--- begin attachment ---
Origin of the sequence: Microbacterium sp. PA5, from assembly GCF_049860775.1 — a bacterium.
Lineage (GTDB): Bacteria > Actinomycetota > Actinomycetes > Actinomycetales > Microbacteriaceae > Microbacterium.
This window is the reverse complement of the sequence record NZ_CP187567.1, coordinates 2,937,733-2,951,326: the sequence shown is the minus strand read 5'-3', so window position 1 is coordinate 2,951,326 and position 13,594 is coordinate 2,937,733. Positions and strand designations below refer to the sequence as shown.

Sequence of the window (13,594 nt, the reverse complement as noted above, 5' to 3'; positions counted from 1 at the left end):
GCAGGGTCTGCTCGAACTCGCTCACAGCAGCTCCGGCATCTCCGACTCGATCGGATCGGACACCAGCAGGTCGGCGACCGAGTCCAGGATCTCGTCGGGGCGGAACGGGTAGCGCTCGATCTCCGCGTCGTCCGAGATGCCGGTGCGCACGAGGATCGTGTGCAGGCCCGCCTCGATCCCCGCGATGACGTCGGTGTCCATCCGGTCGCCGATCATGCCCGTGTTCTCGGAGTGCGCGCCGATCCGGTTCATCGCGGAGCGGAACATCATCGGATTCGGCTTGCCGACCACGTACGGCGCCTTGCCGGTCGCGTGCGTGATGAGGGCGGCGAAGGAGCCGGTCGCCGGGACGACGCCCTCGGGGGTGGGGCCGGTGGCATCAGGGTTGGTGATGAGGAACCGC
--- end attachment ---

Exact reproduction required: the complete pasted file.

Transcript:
Origin of the sequence: Microbacterium sp. PA5, from assembly GCF_049860775.1 — a bacterium.
Lineage (GTDB): Bacteria > Actinomycetota > Actinomycetes > Actinomycetales > Microbacteriaceae > Microbacterium.
This window is the reverse complement of the sequence record NZ_CP187567.1, coordinates 2,937,733-2,951,326: the sequence shown is the minus strand read 5'-3', so window position 1 is coordinate 2,951,326 and position 13,594 is coordinate 2,937,733. Positions and strand designations below refer to the sequence as shown.

Sequence of the window (13,594 nt, the reverse complement as noted above, 5' to 3'; positions counted from 1 at the left end):
GCAGGGTCTGCTCGAACTCGCTCACAGCAGCTCCGGCATCTCCGACTCGATCGGATCGGACACCAGCAGGTCGGCGACCGAGTCCAGGATCTCGTCGGGGCGGAACGGGTAGCGCTCGATCTCCGCGTCGTCCGAGATGCCGGTGCGCACGAGGATCGTGTGCAGGCCCGCCTCGATCCCCGCGATGACGTCGGTGTCCATCCGGTCGCCGATCATGCCCGTGTTCTCGGAGTGCGCGCCGATCCGGTTCATCGCGGAGCGGAACATCATCGGATTCGGCTTGCCGACCACGTACGGCGCCTTGCCGGTCGCGTGCGTGATGAGGGCGGCGAAGGAGCCGGTCGCCGGGACGACGCCCTCGGGGGTGGGGCCGGTGGCATCAGGGTTGGTGATGAGGAACCGC